We have all admired the paintings of Sir Alfred Munnings and his portrayal of the horse in motion—flowing, graceful, muscles rippling, indescribably beautiful. Not to mention his figures of elegant ladies riding sidesaddle and his scarlet-coated huntsmen. Lovely paintings, but being unfamiliar with the artist as a man, I saw them in only two dimensions.
Then the National Sporting Library and Museum (NSLM) in Middleburg, Virginia mounted this once-in-a-lifetime exhibit of almost seventy Munnings paintings with revealing descriptions of each work, and the man came to life for me. And learning about the man brought the paintings to life.
One of the elegant ladies riding sidesaddle is Munnings’ first wife, a troubled soul who attempted suicide on her wedding night. This part of Munnings’ story is told in Jonathan Smith’s fascinating book, Summer in February, just released as a motion picture. Other paintings of lady and horse are of his second wife. Looking at the paintings of these two women with my new-found knowledge, the differences in mood and tension were there to see.
His oft-painted scarlet-coated huntsman, as I learned, was a favorite model of Munnings named Shrimp—a cocky gypsy, often drunk. Munnings, who required his models to stay motionless on their horses for hours on end, loved to paint Shrimp for his ability to handle any horse in any situation.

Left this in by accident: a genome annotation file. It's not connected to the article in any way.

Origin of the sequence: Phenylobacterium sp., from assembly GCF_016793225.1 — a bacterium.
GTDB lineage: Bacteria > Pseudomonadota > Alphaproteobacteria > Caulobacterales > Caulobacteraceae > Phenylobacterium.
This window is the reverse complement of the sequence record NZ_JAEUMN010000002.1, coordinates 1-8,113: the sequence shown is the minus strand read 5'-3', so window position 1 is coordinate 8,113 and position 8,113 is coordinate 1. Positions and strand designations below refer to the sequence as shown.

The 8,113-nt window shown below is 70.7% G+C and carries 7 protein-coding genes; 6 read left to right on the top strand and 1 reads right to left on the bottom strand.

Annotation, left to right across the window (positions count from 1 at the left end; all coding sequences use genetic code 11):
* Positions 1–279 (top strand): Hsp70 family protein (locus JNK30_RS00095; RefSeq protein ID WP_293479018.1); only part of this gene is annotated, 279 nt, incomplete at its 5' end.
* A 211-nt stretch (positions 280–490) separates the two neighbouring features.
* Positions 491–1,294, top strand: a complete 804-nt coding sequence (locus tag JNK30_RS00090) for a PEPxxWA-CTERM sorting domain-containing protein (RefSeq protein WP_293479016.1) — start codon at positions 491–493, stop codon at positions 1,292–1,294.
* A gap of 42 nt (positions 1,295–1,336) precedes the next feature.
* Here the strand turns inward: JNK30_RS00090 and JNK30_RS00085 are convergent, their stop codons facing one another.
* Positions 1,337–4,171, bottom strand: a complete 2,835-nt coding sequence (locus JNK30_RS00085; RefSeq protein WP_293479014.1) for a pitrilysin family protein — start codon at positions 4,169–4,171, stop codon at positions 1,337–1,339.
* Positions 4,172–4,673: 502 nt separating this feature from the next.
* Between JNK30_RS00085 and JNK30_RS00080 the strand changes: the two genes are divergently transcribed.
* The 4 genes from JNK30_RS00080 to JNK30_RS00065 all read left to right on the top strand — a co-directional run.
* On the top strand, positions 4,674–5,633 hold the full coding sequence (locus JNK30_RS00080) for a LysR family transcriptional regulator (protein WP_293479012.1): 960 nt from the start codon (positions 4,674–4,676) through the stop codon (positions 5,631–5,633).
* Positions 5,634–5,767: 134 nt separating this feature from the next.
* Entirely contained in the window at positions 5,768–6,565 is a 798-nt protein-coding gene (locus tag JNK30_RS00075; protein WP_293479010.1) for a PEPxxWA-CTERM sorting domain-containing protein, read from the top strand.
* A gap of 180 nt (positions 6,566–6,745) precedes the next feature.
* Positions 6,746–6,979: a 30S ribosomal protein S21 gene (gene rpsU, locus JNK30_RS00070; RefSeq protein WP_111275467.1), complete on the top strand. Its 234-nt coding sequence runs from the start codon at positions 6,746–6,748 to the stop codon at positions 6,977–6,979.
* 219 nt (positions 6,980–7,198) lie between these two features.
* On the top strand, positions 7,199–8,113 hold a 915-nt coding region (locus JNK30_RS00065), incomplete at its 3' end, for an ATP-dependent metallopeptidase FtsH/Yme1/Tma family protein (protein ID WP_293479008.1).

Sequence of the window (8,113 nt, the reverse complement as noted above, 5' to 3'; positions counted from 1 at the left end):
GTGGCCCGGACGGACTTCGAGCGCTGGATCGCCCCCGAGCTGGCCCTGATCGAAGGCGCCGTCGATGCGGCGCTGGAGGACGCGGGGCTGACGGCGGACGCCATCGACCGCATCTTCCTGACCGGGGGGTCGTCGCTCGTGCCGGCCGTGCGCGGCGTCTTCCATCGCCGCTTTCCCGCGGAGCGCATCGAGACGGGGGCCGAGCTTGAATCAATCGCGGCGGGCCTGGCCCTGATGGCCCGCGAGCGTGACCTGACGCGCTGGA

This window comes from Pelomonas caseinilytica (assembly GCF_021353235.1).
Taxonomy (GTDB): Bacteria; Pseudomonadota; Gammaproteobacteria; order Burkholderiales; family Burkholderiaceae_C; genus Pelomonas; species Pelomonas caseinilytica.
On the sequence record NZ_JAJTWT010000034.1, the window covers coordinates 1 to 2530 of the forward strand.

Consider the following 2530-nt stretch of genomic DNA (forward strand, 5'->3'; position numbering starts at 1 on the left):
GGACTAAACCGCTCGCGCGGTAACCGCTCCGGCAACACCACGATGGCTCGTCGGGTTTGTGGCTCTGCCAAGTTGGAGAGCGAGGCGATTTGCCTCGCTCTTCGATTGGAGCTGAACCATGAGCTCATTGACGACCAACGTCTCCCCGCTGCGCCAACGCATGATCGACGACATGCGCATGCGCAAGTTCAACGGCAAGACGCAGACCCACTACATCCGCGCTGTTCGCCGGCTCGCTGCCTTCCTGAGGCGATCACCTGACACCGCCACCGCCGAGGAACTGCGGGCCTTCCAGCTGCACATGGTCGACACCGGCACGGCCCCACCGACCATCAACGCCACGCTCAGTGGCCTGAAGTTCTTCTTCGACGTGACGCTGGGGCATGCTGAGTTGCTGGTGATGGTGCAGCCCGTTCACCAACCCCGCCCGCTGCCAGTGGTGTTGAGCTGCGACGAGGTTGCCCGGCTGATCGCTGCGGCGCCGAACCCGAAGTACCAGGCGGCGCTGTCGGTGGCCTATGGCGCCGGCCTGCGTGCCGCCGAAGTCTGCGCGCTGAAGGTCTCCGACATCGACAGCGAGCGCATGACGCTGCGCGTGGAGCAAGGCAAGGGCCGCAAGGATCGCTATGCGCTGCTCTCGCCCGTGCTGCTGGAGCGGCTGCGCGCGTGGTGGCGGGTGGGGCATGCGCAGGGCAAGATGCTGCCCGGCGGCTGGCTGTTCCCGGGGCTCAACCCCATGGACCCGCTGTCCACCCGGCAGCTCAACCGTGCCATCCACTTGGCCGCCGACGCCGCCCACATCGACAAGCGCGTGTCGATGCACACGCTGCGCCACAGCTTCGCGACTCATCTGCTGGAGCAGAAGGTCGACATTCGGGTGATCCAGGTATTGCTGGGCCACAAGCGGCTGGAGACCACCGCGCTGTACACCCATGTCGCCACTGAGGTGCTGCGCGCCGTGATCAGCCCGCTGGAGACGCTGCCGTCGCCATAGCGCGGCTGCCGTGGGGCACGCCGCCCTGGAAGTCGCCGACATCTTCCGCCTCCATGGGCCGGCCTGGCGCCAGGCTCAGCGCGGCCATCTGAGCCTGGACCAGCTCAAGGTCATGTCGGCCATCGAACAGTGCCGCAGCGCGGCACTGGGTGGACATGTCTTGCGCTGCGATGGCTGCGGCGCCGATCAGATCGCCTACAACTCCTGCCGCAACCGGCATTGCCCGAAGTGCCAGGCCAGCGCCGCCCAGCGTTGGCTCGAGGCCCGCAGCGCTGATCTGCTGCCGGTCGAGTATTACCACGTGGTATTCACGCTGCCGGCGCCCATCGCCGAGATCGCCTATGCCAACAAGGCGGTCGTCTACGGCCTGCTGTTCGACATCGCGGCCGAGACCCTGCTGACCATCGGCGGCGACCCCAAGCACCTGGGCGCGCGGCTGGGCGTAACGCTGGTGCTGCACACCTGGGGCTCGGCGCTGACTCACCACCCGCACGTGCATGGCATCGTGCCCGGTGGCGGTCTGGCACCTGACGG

Munnings was a complex man who enjoyed great success and devastating losses. He was boisterous, confident, loved his friends and a good party, and loved his foxhunting. After a great run on a brave fox one day, he stood on a cliff above the sea, between the huntsman and the fox and roared to the world his insistence that the fox be spared. The fox was left, but Munnings was banned from that hunt until many years later after he had achieved great fame.
An artist of the Impressionist school and a man of passionate artistic convictions, he used his final opportunity to speak before the nation as retiring president of Britain’s Royal Academy (1949) in a drunken and rambling rail against the new wave of Modern Art, which he despised. Winston Churchill and Field Marshall Montgomery, among other British luminaries, were in the audience, and he knew very well that he would be excoriated by many for his choice of subject and his outrageous conduct at this august affair. (Churchill enjoyed it!)
Of the thousands of letters from home and abroad that he received in the aftermath of his speech, one was from his old friend, the celebrated English artist, Dame Laura Knight:
Yes, you mad old thing, you did it. And now you’ve done it!
I recommend the book (I haven’t seen the movie), and I urge you not to let the NSL&M Munnings exhibition close (September 15) before seeing it. It’s unlikely you will ever have such an opportunity again.
Posted July 21, 2013